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The New Zealand Evangelist

France—Progress of the Gospel

France—Progress of the Gospel.

The following extract is from a speech of M. Audebez, of Paris, in May last, at Edinburgh.—After stating how much the Evangelical Society had been crippled for want of funds, he said:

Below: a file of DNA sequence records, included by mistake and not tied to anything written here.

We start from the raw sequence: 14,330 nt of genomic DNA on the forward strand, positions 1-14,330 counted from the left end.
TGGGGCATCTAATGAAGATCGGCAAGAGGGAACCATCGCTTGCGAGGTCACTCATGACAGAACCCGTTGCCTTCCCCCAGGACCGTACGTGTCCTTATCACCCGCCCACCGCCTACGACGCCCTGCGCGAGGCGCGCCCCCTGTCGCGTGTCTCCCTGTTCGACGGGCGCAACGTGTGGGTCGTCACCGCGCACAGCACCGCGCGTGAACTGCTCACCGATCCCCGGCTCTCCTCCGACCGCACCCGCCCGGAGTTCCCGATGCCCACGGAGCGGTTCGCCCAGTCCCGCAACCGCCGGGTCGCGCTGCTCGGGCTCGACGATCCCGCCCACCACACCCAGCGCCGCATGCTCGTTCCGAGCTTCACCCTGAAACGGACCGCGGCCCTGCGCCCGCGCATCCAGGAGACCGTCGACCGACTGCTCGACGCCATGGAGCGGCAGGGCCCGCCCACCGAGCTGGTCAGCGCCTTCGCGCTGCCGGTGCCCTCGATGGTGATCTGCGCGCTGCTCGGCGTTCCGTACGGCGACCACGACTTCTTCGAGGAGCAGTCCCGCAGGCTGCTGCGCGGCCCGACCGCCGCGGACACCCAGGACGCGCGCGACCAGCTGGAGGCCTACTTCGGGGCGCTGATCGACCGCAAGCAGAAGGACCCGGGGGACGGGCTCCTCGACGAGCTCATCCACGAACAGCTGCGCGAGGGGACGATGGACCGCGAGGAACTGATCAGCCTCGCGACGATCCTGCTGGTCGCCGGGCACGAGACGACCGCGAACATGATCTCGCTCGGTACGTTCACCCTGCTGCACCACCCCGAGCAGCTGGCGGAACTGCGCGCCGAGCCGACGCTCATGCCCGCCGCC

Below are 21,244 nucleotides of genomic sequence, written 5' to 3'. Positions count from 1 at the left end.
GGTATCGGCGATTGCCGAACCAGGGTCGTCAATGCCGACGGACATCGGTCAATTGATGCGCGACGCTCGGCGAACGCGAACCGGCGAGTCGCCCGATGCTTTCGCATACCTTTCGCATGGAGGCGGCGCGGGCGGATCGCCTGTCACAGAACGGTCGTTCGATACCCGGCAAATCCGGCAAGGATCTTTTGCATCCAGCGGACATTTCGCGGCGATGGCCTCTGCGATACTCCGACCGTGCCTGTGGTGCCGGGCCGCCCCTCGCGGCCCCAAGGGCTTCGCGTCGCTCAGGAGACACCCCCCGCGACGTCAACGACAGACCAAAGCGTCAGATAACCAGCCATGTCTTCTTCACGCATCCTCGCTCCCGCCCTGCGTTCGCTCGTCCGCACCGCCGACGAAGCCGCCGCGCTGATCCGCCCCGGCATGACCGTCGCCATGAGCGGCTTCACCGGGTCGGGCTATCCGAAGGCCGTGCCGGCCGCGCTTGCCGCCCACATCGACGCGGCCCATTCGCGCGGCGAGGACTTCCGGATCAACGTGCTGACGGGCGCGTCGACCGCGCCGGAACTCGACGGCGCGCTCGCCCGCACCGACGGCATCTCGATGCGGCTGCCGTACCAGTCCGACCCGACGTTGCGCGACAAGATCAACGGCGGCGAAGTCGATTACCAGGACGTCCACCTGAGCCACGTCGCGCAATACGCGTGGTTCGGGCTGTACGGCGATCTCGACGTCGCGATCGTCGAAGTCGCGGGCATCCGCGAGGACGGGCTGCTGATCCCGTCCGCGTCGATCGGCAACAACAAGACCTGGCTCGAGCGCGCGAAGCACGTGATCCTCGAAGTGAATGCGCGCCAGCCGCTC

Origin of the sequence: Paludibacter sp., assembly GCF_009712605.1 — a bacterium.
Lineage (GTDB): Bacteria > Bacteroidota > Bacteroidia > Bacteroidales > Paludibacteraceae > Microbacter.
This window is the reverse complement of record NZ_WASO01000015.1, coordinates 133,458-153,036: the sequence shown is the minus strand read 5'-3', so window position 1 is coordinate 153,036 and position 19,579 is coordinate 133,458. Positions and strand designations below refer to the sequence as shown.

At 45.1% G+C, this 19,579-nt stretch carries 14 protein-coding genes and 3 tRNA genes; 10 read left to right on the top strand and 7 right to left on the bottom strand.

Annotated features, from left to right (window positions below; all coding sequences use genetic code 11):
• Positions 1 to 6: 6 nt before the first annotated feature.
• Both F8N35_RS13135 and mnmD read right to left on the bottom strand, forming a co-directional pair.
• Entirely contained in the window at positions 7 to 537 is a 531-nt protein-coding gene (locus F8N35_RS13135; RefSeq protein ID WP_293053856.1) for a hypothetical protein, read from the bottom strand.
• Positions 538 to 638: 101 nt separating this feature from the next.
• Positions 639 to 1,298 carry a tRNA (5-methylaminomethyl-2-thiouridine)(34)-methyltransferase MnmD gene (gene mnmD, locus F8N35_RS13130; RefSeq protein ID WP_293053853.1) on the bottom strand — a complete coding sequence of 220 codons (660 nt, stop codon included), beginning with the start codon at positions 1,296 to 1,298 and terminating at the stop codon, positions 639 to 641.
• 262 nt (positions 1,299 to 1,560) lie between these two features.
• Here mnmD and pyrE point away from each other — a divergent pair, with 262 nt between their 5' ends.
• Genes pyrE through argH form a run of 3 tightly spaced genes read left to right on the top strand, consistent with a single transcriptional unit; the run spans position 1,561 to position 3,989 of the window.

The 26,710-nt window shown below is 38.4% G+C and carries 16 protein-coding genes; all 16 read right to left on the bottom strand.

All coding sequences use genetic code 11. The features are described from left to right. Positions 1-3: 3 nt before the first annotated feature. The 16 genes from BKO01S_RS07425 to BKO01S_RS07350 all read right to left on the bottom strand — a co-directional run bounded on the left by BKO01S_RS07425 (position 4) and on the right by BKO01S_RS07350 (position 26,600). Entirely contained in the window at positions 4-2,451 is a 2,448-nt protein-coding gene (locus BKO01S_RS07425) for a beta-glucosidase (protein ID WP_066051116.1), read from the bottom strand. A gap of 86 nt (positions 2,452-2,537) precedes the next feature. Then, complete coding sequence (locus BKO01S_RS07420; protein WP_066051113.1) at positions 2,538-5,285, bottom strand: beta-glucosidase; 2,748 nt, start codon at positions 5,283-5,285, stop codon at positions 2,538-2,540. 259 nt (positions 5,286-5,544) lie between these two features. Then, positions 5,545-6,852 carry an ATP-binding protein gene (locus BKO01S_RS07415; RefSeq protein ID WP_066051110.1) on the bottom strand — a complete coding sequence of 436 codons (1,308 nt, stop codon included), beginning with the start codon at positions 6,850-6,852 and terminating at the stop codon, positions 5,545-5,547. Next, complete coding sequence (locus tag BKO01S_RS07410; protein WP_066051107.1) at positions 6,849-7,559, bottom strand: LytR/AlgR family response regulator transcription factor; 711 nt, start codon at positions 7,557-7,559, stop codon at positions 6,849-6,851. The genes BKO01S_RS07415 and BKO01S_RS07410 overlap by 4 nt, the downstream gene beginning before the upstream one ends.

However we have been, as it were, constrained to add to our former stations two new and very important ones. And I think it will interest you to know this. Each of the stations comprehended five villages, and the population of both stations together amounts to no less than 10,000 souls. Taingy is the chief place of one of the stations into which the gospel has been introduced, including four other neighbouring villages. The Mayor of the place is a rich man, and as he desired to be married to a cousin of his own, he went to the priest and asked him to celebrate his marriage according to the Romish ritual. The priest told the Mayor that he could not be married to his cousin without previously paying one thousand francs, which is £40 pounds of your money, for a dispensations page 183 to be obtained from the Pope, because of the relationship which existed between himself and his fair bride. The Mayor was astonished at this demand, and said that he could not understand the meaning of such a demand being made. “Let me,” he said, “put before you this question. Is it lawful or not for a man to marry his cousin? If it be lawful, why demand my money; and if it be not lawful, how can money make it lawful?” The priest insisting upon the 1000 francs, the Mayor retired, and actually applied to our evangelical missionary to marry him. Our missionary agreed to do so, and the fact having become known, upon the day of the ceremony it was attended by an immense majority of the people of the district; and an impression was produced which proved so powerful and decided, that general protestations were made against Popery, and from that day the inhabitants of the whole district did not cease to petition the Committee of the Society to give them a minister and a school-master. Such was their earnestness to have the gospel preached amongst them, that they agreed to raise money to purchase a large building, which they are at present having appropriated so as to furnish a chapel, two school-rooms, a manse, and a lodging for each of the teachers. You can imagine that the priest would not see with very great pleasure the Protestants invading his territory. And what was to be done? Wherever he went, from time to time, he could not refrain from showing his bad humour. Not long ago, the priest, knowing that the Protestants had assembled to read the Bible, he determined to disturb them, and caused the church-bell to be rung in a very strange manner. Two young men were appointed to do this; and instead of using the rope to shake the bell, they provided themselves with two large smith's hammers, with which they struck the bell, at each stroke crying out,” Here goes a Protestant.” At last, however, they went so far that the bell got a stroke in consequence of which it emitted a rather curious sound—it was cracked. The two bell-ringers, as you may suppose, immediately became very confused; but they were much more so, when the Mayor, who had guessed the cause of the ringing, and heard the discordant sounds, went up the spire, and addressing the two lads, said, “Well my dear fellows, you have been amusing yourselves, and making a great noise, but all is not pleasure here below; you know well that those who break the glass must pay for it, so make ready to supply the bell which you have cracked.” I cane assure you there was great consternation. St. Saviour is the othor new station. It is a very fine small town. The gospel was introduced here in this way. A young girl, about twelve years of age, purchased a New Testament, which she delighted in reading. She took her dear book, as she called it, every Sunday to the ohapel, and instead of paying any attention to the sermons of the mass, she preferred to read some parable, or some of the circumstances attending the birth, and sufferings, and death, and resurrection of Christ. I must tell you that it is customary in the country in the parishes of Burgundy, after mass, to form into procession and walk round the chapel. The priest, the vicar, and other office-page 184bearers walk first, carrying crosses, and banners, and signs, and are followed by the people. However attractive such a scene might be for a young girl of twelve years of age, the young reader of the Bible absolutely paid no attention to it; she thought it was better to continue seated reading the Word of God. But the priest at the return of the procession towards the altar, did not fail to perceive her, and the book which she had in her hand. At that view he was startled. He understood what book it was, and he was fearful of the mischief which such a volume would produce if generally possessed by the people, and thus read in the chapels.—Accordingly, he gave an order to the beadle to go and take the book from the hands of the girl. The young girl continued as long as possible to retain the treasure; but at last she was overcome by the beadle; she was dispossessed of the book, and burst into tears. The people, as soon as they knew what sort of book it was, and could comprehend the secret motive of the priest, were indignant, and the following week was a good one for our colporteurs. Every body went to buy a New Testament. Next Sunday the chapel was crammed; and when the procession took place, the people remained seated, each with a New Testament in his hand, and curiously watching the countenance of the priest. From this the priest understood that the mummeries of Rome were to be at an end. The people agreed in great numbers to raise money among themselves. They hired a house for a place of worship; and, about five weeks after, the gospel was faithfully preached at St. Saviour. The example of the inhabitants of this village was followed by those of four adjoining villages; and thirty more might be in the same position, did the peeuniary resources of the Society permit of the sending them ministers and colporteurs.—The facilities which we now have for preaching the gospel in France is very great, compared with that under the former Government. That Government was completely against the liberty of religious worship; and it was to have been feared that ere long we would have been persecuted more and more. In January last, I was in the southern part of the country, and attended the pleadings in two religious causes. It was held by the Court that we had a good plea; but in spite of that good plea, the Procureur sustained the pledaings against us. And would you know what a commentary he gave on the Constitution of the Charter, which says that every one professing religion in France, shall have the same liberty and enjoy the same protection. He said, “that means a man who professes in his heart.” We were not permitted to cry out against this assertion, but the people were very indignant, and they made a great noise with their feet. The Judge cried silence; but the people would not be silent. Now, my friends, all restriction on that precious liberty is over. Now a large and wide door is open in France for all those who are desirous to take their life in their hand and go forth to proclaim that the Son of God, Jesus Christ, is the only Mediator, the only Saviour. It is no more necessary to make declarations, and to be exposed to the frowns of a mayor or a judge; for every one may go throughout France, and page 185 errect a church, and preach the gospel without difficulty. What ever may be the result of the labours of the Committee appointed in Paris to draw up a constitution, and whatever may be its character, I have no doubt that we shall have liberty for ever. The time is come. All these overturnings, so wonderful, are not from man, but from God. There will be a completion of the work, and we are but at its commencement. But if it be a time of great overturnings, it is also a time for great reedification. Not only are the people in France quite disposed to hear the gospel, but they are exceedingly disposed to read it. In the month of March, at the very time when the excitement was greatest, 10,000 copies of the New Testament were circulated in France—not given away, but actually sold. And this was at a time when money was any thing but plentiful. Blessed be God, it is a proof of a secret and deep disposition in the people of France to receive something new.—The Word of God is a new thing to them. Many of them are violent; but in the midst of all the violence which has been exhibited, there is in the bottom of their minds a disposition for which I have been led many and many times to bless my God. There is a secret want of something; they know not what, but I know, and you know too. They want something—they have a feeling that it is necessary for them to find out something—something better than revolutions—they want something, and oh! no doubt it is the gospel.